Since the end of March, the Blaine County Recovery Committee has partnered with dozens of organizations, community leaders, nonprofits, businesses and health agencies to create a one-stop shop for business, nonprofit and personal recovery from the effects of the coronavirus.

Today, the committee continues to look for needs in the community and to provide resources to fill those needs, which include access to personal protective equipment for businesses and translations into Spanish for non-English speakers. According to Aimée Christensen, who sits on the steering committee for the group, as the surge of the coronavirus has receded in Blaine County, the group has adjusted to concentrate resources where they are most needed.

This week, 400 families that received bags of food from The Hunger Coalition also received a double-sided sheet of information, in English and Spanish, of resources that they can access for mental and physical health, and financial assistance.

Targeted outreach has been critical from the beginning, Christensen said, and by creating a long-term recovery committee in response to the coronavirus, new relationships have been made among organizations to create stronger collaboration and a better sense of the resources available. Currently, the committee is focusing on providing guidance to businesses on how to reopen safely and on financial resources available from county, state and federal agencies.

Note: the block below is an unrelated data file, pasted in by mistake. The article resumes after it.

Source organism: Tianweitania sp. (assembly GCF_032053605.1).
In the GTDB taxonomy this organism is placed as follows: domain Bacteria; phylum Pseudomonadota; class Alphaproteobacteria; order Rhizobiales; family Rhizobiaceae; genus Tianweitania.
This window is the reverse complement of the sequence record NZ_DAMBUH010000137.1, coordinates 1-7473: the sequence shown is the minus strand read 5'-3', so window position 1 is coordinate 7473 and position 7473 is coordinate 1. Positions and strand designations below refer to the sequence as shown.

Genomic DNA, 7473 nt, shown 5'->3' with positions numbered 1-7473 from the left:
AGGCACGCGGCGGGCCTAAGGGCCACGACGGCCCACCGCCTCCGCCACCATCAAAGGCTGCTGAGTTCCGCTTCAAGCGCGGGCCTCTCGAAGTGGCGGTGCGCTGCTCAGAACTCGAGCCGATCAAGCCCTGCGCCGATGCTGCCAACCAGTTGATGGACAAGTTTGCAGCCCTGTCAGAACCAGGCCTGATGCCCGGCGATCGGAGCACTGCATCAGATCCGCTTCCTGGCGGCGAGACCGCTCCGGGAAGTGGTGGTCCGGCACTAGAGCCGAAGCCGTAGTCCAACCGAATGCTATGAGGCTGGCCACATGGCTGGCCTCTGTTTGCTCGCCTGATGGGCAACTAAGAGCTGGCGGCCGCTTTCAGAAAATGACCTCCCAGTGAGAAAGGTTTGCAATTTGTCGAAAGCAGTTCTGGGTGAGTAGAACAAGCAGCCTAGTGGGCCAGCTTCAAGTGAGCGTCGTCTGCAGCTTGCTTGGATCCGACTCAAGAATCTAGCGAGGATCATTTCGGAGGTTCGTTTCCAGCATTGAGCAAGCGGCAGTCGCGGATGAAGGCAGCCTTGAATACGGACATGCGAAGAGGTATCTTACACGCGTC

Christensen said the committee doesn’t want to disband too soon, as there could be additional needs moving forward or a second wave of the pandemic hitting the county.

“We want to continue to be a way for our committee to stay on top of needs and address them,” she said.

Recently, the committee partnered with Visit Sun Valley and The Chamber of Hailey & the Wood River Valley to create “Mindfulness in the Mountains,” guidelines for the community and visitors to follow as the cities continue to reopen.

“The spirit of Sun Valley is calling you to rise to the occasion,” the document on the Visit Sun Valley website states. “The world has asked us to adapt to stay healthy and now we are asking you to take one more step to preserve what we love.”

The guidelines ask residents and visitors to “commit to patience, kindness, understanding, and knowledge as we venture out to write a new normal way of living in the mountains.”     

They include now well-known guidance such as wearing a mask and maintaining social distance as well as tips on preventing COVID-19 spread while involved in recreation activities.

Christensen said businesses and organizations continue to look at the pandemic as an opportunity for growth and self-improvement as a community. She said that thanks to the information and resources shared through the recovery committee, community members are becoming better advocates and more knowledgeable on the vast array of resources available.

 For more information on the recovery committee and resources available in the community, visit

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